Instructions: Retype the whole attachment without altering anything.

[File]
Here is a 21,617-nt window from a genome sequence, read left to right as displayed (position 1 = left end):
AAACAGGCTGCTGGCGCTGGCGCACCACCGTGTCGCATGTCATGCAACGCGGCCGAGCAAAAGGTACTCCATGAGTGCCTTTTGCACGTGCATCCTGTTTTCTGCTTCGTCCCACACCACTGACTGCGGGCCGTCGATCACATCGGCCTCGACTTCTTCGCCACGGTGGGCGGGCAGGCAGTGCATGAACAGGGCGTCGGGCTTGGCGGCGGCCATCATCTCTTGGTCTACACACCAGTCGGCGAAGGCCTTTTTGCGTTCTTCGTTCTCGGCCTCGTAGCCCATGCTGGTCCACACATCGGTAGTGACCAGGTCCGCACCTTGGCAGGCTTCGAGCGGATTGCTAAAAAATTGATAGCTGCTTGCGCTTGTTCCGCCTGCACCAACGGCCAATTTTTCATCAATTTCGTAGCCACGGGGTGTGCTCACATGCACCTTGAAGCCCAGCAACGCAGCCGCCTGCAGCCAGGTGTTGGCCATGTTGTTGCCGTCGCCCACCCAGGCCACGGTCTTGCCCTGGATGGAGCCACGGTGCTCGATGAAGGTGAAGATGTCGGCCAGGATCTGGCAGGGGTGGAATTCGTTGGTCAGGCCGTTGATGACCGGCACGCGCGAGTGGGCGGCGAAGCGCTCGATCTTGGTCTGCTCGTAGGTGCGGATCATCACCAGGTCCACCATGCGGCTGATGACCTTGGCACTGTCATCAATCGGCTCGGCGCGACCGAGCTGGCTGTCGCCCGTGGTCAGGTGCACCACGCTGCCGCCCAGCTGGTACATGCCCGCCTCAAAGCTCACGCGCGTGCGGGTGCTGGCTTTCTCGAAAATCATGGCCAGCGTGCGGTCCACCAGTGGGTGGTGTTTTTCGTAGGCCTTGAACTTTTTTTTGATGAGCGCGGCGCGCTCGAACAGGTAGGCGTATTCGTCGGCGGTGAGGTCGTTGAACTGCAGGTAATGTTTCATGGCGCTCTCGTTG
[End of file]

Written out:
Here is a 21,617-nt window from a genome sequence, read left to right as displayed (position 1 = left end):
AAACAGGCTGCTGGCGCTGGCGCACCACCGTGTCGCATGTCATGCAACGCGGCCGAGCAAAAGGTACTCCATGAGTGCCTTTTGCACGTGCATCCTGTTTTCTGCTTCGTCCCACACCACTGACTGCGGGCCGTCGATCACATCGGCCTCGACTTCTTCGCCACGGTGGGCGGGCAGGCAGTGCATGAACAGGGCGTCGGGCTTGGCGGCGGCCATCATCTCTTGGTCTACACACCAGTCGGCGAAGGCCTTTTTGCGTTCTTCGTTCTCGGCCTCGTAGCCCATGCTGGTCCACACATCGGTAGTGACCAGGTCCGCACCTTGGCAGGCTTCGAGCGGATTGCTAAAAAATTGATAGCTGCTTGCGCTTGTTCCGCCTGCACCAACGGCCAATTTTTCATCAATTTCGTAGCCACGGGGTGTGCTCACATGCACCTTGAAGCCCAGCAACGCAGCCGCCTGCAGCCAGGTGTTGGCCATGTTGTTGCCGTCGCCCACCCAGGCCACGGTCTTGCCCTGGATGGAGCCACGGTGCTCGATGAAGGTGAAGATGTCGGCCAGGATCTGGCAGGGGTGGAATTCGTTGGTCAGGCCGTTGATGACCGGCACGCGCGAGTGGGCGGCGAAGCGCTCGATCTTGGTCTGCTCGTAGGTGCGGATCATCACCAGGTCCACCATGCGGCTGATGACCTTGGCACTGTCATCAATCGGCTCGGCGCGACCGAGCTGGCTGTCGCCCGTGGTCAGGTGCACCACGCTGCCGCCCAGCTGGTACATGCCCGCCTCAAAGCTCACGCGCGTGCGGGTGCTGGCTTTCTCGAAAATCATGGCCAGCGTGCGGTCCACCAGTGGGTGGTGTTTTTCGTAGGCCTTGAACTTTTTTTTGATGAGCGCGGCGCGCTCGAACAGGTAGGCGTATTCGTCGGCGGTGAGGTCGTTGAACTGCAGGTAATGTTTCATGGCGCTCTCGTTG